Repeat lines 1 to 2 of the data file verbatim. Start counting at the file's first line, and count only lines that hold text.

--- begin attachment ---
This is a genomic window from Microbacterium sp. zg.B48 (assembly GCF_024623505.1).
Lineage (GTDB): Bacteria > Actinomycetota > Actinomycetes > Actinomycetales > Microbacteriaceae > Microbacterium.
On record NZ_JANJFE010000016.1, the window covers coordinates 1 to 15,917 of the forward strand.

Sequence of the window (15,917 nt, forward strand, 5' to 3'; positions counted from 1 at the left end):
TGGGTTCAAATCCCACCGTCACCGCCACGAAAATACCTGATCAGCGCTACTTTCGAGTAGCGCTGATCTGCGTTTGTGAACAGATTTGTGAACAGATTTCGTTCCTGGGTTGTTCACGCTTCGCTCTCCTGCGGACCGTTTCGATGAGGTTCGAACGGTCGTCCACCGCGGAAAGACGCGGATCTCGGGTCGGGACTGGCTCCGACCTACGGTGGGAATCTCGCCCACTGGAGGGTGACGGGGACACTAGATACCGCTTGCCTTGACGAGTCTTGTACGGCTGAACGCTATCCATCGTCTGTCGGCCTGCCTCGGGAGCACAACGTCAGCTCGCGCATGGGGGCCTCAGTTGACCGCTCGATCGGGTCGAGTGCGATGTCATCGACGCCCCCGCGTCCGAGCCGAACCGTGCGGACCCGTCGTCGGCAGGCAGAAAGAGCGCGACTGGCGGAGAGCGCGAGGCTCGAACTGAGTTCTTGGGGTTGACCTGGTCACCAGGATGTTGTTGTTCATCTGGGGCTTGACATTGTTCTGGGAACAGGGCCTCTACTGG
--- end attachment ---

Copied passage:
This is a genomic window from Microbacterium sp. zg.B48 (assembly GCF_024623505.1).
Lineage (GTDB): Bacteria > Actinomycetota > Actinomycetes > Actinomycetales > Microbacteriaceae > Microbacterium.